Deploy Amazon EC2 Autoscaling Group and AWS Load Balancers with Terraform

This is the next article about using Terraform to create EC2 autoscaling group and the different load balancing options for EC2 instances. This setup depends on my previous blog post about using Terraform to deploy a AWS VPC so please read this first. In my Github repository you will find all the needed Terraform files and to deploy the full environment.

EC2 resource overview:

Let’s start with the launch configuration and creating the autoscaling group. I am using eu-west-1 and a standard Ubuntu 16.04 AMI. The instances are created in the private subnet and don’t get a public IP address assigned but have internet access via the NAT gateway:

resource "aws_launch_configuration" "autoscale_launch" {
  image_id = "${lookup(var.aws_amis, var.aws_region)}"
  instance_type = "t2.micro"
  security_groups = ["${}"]
  key_name = "${}"
  user_data = <<-EOF
              sudo apt-get -y update
              sudo apt-get -y install nginx
  lifecycle {
    create_before_destroy = true

resource "aws_autoscaling_group" "autoscale_group" {
  launch_configuration = "${}"
  vpc_zone_identifier = ["${}","${}","${}"]
  load_balancers = ["${}"]
  min_size = 3
  max_size = 3
  tag {
    key = "Name"
    value = "autoscale"
    propagate_at_launch = true

I also created a few security groups to allow the traffic,  please have look for more detail in the

Autoscaling Group

Now the configuration for a AWS Elastic (Classic) Load Balancer:

resource "aws_elb" "elb" {
  name = "elb"
  security_groups = ["${}"]
  subnets            = ["${}","${}","${}"]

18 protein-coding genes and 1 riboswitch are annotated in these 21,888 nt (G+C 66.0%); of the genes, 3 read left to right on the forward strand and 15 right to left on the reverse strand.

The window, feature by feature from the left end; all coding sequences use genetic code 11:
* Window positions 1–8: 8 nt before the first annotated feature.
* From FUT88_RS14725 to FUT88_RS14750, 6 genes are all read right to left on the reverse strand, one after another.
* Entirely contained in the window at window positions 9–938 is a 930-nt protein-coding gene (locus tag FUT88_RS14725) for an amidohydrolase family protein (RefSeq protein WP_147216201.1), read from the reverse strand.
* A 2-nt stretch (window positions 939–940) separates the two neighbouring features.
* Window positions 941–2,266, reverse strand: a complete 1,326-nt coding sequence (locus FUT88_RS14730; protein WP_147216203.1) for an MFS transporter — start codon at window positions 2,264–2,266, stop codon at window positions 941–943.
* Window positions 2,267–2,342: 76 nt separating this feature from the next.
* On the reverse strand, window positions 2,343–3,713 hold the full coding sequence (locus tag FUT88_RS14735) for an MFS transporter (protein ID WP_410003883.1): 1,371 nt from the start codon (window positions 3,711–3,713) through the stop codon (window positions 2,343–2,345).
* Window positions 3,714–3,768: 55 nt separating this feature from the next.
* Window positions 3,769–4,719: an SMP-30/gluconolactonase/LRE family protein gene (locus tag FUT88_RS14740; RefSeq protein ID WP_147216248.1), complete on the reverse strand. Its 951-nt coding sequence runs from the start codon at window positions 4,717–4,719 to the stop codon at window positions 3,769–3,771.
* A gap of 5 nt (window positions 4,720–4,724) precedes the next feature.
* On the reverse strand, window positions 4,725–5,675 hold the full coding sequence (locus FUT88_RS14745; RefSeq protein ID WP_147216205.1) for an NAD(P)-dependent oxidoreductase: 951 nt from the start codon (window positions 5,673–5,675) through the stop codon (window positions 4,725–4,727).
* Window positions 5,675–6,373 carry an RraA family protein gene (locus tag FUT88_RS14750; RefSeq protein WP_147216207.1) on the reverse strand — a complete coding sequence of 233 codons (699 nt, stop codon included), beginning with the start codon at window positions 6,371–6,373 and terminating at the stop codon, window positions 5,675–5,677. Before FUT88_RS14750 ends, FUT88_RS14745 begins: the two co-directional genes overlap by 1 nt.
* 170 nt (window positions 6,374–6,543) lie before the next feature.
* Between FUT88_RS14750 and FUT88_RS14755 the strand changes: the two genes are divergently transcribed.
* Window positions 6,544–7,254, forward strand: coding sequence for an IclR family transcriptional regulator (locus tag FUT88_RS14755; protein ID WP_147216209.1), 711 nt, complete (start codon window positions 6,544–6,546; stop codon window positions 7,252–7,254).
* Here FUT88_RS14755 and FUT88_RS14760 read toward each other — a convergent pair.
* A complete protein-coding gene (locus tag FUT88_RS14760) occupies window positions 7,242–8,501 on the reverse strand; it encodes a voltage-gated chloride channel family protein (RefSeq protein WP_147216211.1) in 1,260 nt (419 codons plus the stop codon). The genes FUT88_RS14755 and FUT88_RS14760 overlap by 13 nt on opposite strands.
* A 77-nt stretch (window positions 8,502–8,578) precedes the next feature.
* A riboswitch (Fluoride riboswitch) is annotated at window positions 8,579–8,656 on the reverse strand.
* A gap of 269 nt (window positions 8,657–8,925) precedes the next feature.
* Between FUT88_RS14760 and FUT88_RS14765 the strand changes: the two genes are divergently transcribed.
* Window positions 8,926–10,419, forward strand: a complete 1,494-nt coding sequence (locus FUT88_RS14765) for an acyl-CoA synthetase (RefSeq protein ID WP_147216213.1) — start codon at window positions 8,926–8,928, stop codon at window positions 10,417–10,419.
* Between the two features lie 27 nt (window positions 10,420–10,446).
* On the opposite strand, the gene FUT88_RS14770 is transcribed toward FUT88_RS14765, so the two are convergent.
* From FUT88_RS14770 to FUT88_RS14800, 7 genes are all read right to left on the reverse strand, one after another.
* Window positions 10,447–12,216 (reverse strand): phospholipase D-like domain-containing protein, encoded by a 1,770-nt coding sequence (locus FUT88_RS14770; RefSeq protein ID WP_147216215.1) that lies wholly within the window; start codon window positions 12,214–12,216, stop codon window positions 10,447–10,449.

cross_zone_load_balancing   = true
  health_check {
    healthy_threshold = 2
    unhealthy_threshold = 2
    timeout = 3
    interval = 30
    target = "HTTP:80/"
  listener {
    lb_port = 80
    lb_protocol = "http"
    instance_port = "80"
    instance_protocol = "http"

Elastic Load Balancer (Classic LB)

Use the Application Load Balancing (ALB) for more advanced web load balancing which only support http and https protocols. You start with creating the ALB resource, afterwards creating the target group where you can define stickiness and health checks. The listener defines which protocol type the ALB uses and assigns the target group. In the end you attach the target- with the autoscaling group:

resource "aws_lb" "alb" {  
  name            = "alb"  
  subnets         = ["${}","${}","${}"]
  security_groups = ["${}"]
  internal        = false 
  idle_timeout    = 60   
  tags {    
    Name    = "alb"    

resource "aws_lb_target_group" "alb_target_group" {  
  name     = "alb-target-group"  
  port     = "80"  
  protocol = "HTTP"  
  vpc_id   = "${}"   
  tags {    
    name = "alb_target_group"    
  stickiness {    
    type            = "lb_cookie"    
    cookie_duration = 1800    
    enabled         = true 
  health_check {    
    healthy_threshold   = 3    
    unhealthy_threshold = 10    
    timeout             = 5    
    interval            = 10    
    path                = "/"    
    port                = 80

resource "aws_lb_listener" "alb_listener" {  
  load_balancer_arn = "${aws_lb.alb.arn}"  
  port              = 80  
  protocol          = "http"
  default_action {    
    target_group_arn = "${aws_lb_target_group.alb_target_group.arn}"
    type             = "forward"  

resource "aws_autoscaling_attachment" "alb_autoscale" {
  alb_target_group_arn   = "${aws_lb_target_group.alb_target_group.arn}"
  autoscaling_group_name = "${}"

Application Load Balancer (ALB)

ALB Target Group

The Network Load Balancing (NLB) is very similar to the configuration like the ALB only that it supports the TCP protocol which should be only used for performance because of the limited health check functionality:

resource "aws_lb" "nlb" {
  name               = "nlb"
  internal           = false
  load_balancer_type = "network"
  subnets            = ["${}","${}","${}"]
  enable_cross_zone_load_balancing  = true
  tags {
    Name = "nlb"

resource "aws_lb_target_group" "nlb_target_group" {  
  name     = "nlb-target-group"  
  port     = "80"  
  protocol = "TCP"  
  vpc_id   = "${}"